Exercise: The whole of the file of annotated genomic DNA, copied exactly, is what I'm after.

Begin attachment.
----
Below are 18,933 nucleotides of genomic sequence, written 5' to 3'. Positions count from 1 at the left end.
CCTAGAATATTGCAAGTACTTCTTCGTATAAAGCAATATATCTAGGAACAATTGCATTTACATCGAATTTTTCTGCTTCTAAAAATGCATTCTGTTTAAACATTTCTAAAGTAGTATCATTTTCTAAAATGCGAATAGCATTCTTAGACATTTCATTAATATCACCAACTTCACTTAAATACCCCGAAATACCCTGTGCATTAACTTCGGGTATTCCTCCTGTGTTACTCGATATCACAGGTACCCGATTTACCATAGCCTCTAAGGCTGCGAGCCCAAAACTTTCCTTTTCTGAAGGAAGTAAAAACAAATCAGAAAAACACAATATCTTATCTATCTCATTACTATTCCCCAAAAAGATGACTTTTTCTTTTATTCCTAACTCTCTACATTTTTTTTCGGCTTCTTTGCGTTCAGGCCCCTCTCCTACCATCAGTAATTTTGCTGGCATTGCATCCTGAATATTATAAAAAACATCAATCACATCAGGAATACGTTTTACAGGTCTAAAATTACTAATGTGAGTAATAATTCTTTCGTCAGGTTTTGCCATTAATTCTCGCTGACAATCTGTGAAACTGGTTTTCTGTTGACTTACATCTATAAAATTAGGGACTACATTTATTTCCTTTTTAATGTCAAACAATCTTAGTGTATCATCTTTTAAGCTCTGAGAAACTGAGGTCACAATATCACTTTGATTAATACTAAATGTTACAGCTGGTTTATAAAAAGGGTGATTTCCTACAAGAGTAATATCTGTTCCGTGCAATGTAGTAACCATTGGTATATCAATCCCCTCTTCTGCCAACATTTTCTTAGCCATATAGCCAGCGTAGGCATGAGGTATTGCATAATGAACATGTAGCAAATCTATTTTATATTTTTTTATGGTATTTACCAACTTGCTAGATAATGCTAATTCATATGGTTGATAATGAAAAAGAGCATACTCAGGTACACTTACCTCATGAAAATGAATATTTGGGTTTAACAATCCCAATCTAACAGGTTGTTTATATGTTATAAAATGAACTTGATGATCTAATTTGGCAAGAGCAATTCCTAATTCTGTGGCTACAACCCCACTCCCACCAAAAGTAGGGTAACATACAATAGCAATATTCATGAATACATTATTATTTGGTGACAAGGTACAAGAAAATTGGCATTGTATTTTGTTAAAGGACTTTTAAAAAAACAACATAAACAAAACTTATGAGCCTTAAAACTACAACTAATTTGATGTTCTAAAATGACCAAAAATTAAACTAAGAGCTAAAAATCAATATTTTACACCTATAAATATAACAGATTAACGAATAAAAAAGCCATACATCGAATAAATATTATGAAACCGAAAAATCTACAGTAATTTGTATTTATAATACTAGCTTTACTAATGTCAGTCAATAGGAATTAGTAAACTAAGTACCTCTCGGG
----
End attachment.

Below are 18,933 nucleotides of genomic sequence, written 5' to 3'. Positions count from 1 at the left end.
CCTAGAATATTGCAAGTACTTCTTCGTATAAAGCAATATATCTAGGAACAATTGCATTTACATCGAATTTTTCTGCTTCTAAAAATGCATTCTGTTTAAACATTTCTAAAGTAGTATCATTTTCTAAAATGCGAATAGCATTCTTAGACATTTCATTAATATCACCAACTTCACTTAAATACCCCGAAATACCCTGTGCATTAACTTCGGGTATTCCTCCTGTGTTACTCGATATCACAGGTACCCGATTTACCATAGCCTCTAAGGCTGCGAGCCCAAAACTTTCCTTTTCTGAAGGAAGTAAAAACAAATCAGAAAAACACAATATCTTATCTATCTCATTACTATTCCCCAAAAAGATGACTTTTTCTTTTATTCCTAACTCTCTACATTTTTTTTCGGCTTCTTTGCGTTCAGGCCCCTCTCCTACCATCAGTAATTTTGCTGGCATTGCATCCTGAATATTATAAAAAACATCAATCACATCAGGAATACGTTTTACAGGTCTAAAATTACTAATGTGAGTAATAATTCTTTCGTCAGGTTTTGCCATTAATTCTCGCTGACAATCTGTGAAACTGGTTTTCTGTTGACTTACATCTATAAAATTAGGGACTACATTTATTTCCTTTTTAATGTCAAACAATCTTAGTGTATCATCTTTTAAGCTCTGAGAAACTGAGGTCACAATATCACTTTGATTAATACTAAATGTTACAGCTGGTTTATAAAAAGGGTGATTTCCTACAAGAGTAATATCTGTTCCGTGCAATGTAGTAACCATTGGTATATCAATCCCCTCTTCTGCCAACATTTTCTTAGCCATATAGCCAGCGTAGGCATGAGGTATTGCATAATGAACATGTAGCAAATCTATTTTATATTTTTTTATGGTATTTACCAACTTGCTAGATAATGCTAATTCATATGGTTGATAATGAAAAAGAGCATACTCAGGTACACTTACCTCATGAAAATGAATATTTGGGTTTAACAATCCCAATCTAACAGGTTGTTTATATGTTATAAAATGAACTTGATGATCTAATTTGGCAAGAGCAATTCCTAATTCTGTGGCTACAACCCCACTCCCACCAAAAGTAGGGTAACATACAATAGCAATATTCATGAATACATTATTATTTGGTGACAAGGTACAAGAAAATTGGCATTGTATTTTGTTAAAGGACTTTTAAAAAAACAACATAAACAAAACTTATGAGCCTTAAAACTACAACTAATTTGATGTTCTAAAATGACCAAAAATTAAACTAAGAGCTAAAAATCAATATTTTACACCTATAAATATAACAGATTAACGAATAAAAAAGCCATACATCGAATAAATATTATGAAACCGAAAAATCTACAGTAATTTGTATTTATAATACTAGCTTTACTAATGTCAGTCAATAGGAATTAGTAAACTAAGTACCTCTCGGG